Sure - let's change it only to a list of cities, that way we can remove the plantations. :) Serious, if you want to drill through the places and see if they qualify, be my guest. If we want to be technical about it, we can remove the plantations, places, etc because they do not fit a "city, town or village". Or we can rename the title to "List of cities, towns, villages, places, plantations..." you get the point. I think it is a valid populated place in definition, really. Rarelibra (talk) 18:06, 21 February 2008 (UTC)
The issue should not be what they call themselves, but whether they are a "city, town, village or equivalent." Define the scope as legal municipalities. That way it will include (for example) boroughs in Pennsylvania (but not boroughs in Alaska) and plantations in Maine, but it will not include "villages" in places that don't recognize the "village" as a municipality type. --Orlady (talk) 19:23, 21 February 2008 (UTC)

Has anyone checked this list to verify how many of these places are actually cities? I know for a fact that in Maryland, many of the ones listed are not. Wheaton, for example, is simply an urbanized unincorporated area, not even a census-designated place (it is part of the Wheaton-Glenmont CDP) or a post office (it is served by the Silver Spring post office). The term city has a legal meaning in most, probably all, states. I think that either this page should be renamed to "List of urbanized areas in the United States" or should be pruned to include only legally-defined cities. -- BRG July 12, 2003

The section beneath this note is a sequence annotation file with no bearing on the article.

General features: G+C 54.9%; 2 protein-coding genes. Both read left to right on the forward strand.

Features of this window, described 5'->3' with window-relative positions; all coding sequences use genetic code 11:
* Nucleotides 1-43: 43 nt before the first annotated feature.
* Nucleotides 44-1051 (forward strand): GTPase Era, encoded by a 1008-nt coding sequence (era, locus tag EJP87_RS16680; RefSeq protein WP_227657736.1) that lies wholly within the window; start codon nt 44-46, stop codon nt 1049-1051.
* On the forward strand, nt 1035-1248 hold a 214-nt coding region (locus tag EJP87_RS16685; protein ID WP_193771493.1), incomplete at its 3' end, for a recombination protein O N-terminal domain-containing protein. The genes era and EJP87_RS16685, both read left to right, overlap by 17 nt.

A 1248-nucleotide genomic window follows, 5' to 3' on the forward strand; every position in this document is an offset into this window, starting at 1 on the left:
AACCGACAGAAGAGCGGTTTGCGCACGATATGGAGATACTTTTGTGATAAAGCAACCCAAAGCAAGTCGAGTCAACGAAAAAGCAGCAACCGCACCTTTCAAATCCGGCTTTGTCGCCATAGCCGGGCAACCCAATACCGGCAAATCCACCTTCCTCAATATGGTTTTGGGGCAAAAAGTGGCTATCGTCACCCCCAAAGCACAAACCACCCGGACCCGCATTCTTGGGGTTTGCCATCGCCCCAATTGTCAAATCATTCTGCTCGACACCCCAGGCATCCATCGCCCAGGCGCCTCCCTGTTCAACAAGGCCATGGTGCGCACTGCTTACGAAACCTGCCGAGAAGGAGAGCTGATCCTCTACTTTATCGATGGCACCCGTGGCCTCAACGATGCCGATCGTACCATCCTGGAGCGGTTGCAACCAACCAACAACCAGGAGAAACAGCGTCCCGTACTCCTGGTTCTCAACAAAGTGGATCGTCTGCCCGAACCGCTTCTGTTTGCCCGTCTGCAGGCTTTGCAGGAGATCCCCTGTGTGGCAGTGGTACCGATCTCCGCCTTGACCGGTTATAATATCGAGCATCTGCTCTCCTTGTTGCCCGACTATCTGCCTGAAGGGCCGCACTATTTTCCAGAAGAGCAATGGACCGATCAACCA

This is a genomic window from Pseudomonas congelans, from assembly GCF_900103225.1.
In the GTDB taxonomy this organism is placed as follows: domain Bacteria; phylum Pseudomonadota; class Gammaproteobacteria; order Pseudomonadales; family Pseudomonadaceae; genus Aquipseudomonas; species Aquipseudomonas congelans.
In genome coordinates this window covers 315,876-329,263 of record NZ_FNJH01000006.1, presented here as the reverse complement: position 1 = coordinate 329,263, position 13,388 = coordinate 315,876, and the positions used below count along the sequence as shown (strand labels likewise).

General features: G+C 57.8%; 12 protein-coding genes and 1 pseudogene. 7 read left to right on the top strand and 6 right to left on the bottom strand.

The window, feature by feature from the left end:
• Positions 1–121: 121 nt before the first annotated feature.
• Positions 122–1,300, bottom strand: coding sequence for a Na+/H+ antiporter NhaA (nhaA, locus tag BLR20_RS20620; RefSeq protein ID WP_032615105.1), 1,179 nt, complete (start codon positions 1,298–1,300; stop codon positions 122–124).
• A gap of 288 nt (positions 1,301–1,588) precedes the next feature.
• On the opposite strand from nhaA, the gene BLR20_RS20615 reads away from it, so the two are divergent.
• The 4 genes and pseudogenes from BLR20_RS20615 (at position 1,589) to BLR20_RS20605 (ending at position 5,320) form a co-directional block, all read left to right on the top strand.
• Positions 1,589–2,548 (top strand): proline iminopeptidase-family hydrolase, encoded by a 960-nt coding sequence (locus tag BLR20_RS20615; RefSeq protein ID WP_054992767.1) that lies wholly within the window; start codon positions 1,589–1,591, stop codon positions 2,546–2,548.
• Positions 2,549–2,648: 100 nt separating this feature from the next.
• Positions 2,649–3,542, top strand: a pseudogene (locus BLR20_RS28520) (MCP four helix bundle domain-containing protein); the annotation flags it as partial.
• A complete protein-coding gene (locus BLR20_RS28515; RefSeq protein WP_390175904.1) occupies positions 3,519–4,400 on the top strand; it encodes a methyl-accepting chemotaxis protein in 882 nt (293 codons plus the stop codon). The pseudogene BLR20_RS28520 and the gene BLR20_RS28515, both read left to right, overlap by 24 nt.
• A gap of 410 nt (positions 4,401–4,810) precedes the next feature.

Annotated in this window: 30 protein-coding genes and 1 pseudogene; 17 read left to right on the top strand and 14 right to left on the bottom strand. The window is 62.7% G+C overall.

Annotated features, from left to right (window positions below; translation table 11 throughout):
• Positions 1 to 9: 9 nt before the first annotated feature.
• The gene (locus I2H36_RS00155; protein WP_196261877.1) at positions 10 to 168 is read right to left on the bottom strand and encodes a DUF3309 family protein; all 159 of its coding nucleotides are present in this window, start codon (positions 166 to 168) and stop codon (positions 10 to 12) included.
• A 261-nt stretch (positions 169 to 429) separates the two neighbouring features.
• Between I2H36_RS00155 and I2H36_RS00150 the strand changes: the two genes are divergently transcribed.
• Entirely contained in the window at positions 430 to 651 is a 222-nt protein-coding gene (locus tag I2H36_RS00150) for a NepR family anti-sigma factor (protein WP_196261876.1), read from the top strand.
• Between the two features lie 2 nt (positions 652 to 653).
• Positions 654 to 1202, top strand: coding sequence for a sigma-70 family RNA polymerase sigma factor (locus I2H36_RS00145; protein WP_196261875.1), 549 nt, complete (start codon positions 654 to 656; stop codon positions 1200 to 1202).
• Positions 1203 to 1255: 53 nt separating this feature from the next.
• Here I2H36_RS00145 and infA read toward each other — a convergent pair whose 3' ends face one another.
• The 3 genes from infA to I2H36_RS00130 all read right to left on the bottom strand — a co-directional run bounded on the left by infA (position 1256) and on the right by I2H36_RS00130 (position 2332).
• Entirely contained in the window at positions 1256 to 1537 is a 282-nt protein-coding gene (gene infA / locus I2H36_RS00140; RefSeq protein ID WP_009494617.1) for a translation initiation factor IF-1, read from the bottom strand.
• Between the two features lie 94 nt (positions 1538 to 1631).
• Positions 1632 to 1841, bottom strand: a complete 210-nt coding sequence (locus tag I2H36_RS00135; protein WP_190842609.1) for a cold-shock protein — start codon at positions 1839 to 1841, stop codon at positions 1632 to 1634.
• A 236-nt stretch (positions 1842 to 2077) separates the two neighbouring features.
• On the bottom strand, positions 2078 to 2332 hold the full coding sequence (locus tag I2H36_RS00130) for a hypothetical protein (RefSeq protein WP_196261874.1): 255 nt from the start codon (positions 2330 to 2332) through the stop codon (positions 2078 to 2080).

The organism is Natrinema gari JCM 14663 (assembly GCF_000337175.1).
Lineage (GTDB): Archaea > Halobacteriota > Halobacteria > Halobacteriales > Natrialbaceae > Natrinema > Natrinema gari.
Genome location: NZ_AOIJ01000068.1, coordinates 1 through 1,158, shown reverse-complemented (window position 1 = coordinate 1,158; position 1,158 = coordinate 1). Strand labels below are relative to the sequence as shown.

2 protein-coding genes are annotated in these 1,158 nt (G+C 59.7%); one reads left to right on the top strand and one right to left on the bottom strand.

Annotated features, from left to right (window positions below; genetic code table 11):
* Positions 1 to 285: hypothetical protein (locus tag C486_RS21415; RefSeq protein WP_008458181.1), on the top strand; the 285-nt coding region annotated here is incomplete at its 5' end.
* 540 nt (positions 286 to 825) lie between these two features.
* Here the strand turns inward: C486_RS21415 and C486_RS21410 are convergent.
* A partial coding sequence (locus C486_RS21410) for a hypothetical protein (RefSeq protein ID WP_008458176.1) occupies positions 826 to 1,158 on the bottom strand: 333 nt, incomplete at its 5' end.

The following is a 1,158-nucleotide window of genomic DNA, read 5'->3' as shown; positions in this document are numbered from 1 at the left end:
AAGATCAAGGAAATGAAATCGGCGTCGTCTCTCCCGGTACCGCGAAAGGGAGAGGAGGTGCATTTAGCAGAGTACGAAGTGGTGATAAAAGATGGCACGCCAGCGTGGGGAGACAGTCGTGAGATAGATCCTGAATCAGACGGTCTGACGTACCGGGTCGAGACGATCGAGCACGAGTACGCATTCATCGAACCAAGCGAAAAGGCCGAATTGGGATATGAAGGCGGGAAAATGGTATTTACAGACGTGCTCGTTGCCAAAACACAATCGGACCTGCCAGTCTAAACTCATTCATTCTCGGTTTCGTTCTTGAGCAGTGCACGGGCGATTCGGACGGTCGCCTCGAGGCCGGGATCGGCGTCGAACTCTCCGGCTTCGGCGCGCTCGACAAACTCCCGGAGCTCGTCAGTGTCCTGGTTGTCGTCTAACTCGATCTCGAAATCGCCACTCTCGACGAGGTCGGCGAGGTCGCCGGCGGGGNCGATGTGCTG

Some of the 'Maine Cities' listed on this page are towns, and are not cities. Also some actual cities have been left off.

Trim or extend[edit]

Conversely, if these are not only incorporated areas, then many more are missing.

Where is San Juan, Puerto Rico?[edit]

Shouldn't there be subsections for Puerto Rico, the Virgin Islands, etc ? Or conversely, the title could say that this is only for the 50 states. I just made it so, as a test.

  • Puerto Rico does not have legal defined "cities", it has only "municipalities" (municipios), which are kind of a combination of the US concept of "county" and "township". It just happens that San Juan has a lot more people than, say, Moca or Yabucoa. Tomer TALK July 3, 2005 20:45 (UTC)

Census info[edit]

Since the extended city listings are patchy and irregular, I've taken the census info available from this page, and wrote a perl script to (slightly) wikify lists of cities. However, I'm not quite sure how to go about posting them. Should I just put up the lists for states that do not have lists? Should I just replace all the states with the one standard and run the risk of possibly deleting a city that for some reason may not be in the census information?